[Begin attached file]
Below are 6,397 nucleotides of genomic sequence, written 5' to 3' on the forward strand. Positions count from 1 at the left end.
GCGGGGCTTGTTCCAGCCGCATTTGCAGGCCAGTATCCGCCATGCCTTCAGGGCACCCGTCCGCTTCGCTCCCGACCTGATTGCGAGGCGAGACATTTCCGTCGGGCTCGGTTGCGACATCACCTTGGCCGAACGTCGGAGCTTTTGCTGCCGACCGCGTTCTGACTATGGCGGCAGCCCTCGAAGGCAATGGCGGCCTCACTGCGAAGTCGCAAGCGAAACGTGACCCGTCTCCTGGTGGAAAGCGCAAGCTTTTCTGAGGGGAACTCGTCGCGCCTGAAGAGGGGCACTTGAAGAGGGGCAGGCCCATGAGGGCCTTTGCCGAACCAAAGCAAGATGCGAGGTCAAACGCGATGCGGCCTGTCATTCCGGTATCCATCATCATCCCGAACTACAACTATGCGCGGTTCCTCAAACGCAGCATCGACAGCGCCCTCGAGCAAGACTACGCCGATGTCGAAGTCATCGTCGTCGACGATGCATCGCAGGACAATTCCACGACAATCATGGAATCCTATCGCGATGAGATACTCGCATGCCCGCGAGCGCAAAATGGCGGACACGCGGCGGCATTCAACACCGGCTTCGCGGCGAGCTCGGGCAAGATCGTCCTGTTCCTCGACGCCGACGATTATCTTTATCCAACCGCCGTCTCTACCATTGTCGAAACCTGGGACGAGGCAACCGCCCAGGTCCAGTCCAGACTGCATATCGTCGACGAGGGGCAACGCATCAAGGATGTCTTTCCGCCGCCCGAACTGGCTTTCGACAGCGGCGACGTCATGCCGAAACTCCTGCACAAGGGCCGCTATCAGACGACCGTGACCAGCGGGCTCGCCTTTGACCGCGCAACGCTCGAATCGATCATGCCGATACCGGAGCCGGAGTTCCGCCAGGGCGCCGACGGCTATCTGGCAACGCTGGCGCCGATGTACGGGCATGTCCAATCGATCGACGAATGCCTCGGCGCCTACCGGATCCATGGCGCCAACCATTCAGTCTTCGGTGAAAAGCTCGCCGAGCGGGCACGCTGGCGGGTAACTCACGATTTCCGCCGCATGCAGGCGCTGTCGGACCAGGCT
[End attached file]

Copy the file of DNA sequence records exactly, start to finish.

Below are 6,397 nucleotides of genomic sequence, written 5' to 3' on the forward strand. Positions count from 1 at the left end.
GCGGGGCTTGTTCCAGCCGCATTTGCAGGCCAGTATCCGCCATGCCTTCAGGGCACCCGTCCGCTTCGCTCCCGACCTGATTGCGAGGCGAGACATTTCCGTCGGGCTCGGTTGCGACATCACCTTGGCCGAACGTCGGAGCTTTTGCTGCCGACCGCGTTCTGACTATGGCGGCAGCCCTCGAAGGCAATGGCGGCCTCACTGCGAAGTCGCAAGCGAAACGTGACCCGTCTCCTGGTGGAAAGCGCAAGCTTTTCTGAGGGGAACTCGTCGCGCCTGAAGAGGGGCACTTGAAGAGGGGCAGGCCCATGAGGGCCTTTGCCGAACCAAAGCAAGATGCGAGGTCAAACGCGATGCGGCCTGTCATTCCGGTATCCATCATCATCCCGAACTACAACTATGCGCGGTTCCTCAAACGCAGCATCGACAGCGCCCTCGAGCAAGACTACGCCGATGTCGAAGTCATCGTCGTCGACGATGCATCGCAGGACAATTCCACGACAATCATGGAATCCTATCGCGATGAGATACTCGCATGCCCGCGAGCGCAAAATGGCGGACACGCGGCGGCATTCAACACCGGCTTCGCGGCGAGCTCGGGCAAGATCGTCCTGTTCCTCGACGCCGACGATTATCTTTATCCAACCGCCGTCTCTACCATTGTCGAAACCTGGGACGAGGCAACCGCCCAGGTCCAGTCCAGACTGCATATCGTCGACGAGGGGCAACGCATCAAGGATGTCTTTCCGCCGCCCGAACTGGCTTTCGACAGCGGCGACGTCATGCCGAAACTCCTGCACAAGGGCCGCTATCAGACGACCGTGACCAGCGGGCTCGCCTTTGACCGCGCAACGCTCGAATCGATCATGCCGATACCGGAGCCGGAGTTCCGCCAGGGCGCCGACGGCTATCTGGCAACGCTGGCGCCGATGTACGGGCATGTCCAATCGATCGACGAATGCCTCGGCGCCTACCGGATCCATGGCGCCAACCATTCAGTCTTCGGTGAAAAGCTCGCCGAGCGGGCACGCTGGCGGGTAACTCACGATTTCCGCCGCATGCAGGCGCTGTCGGACCAGGCT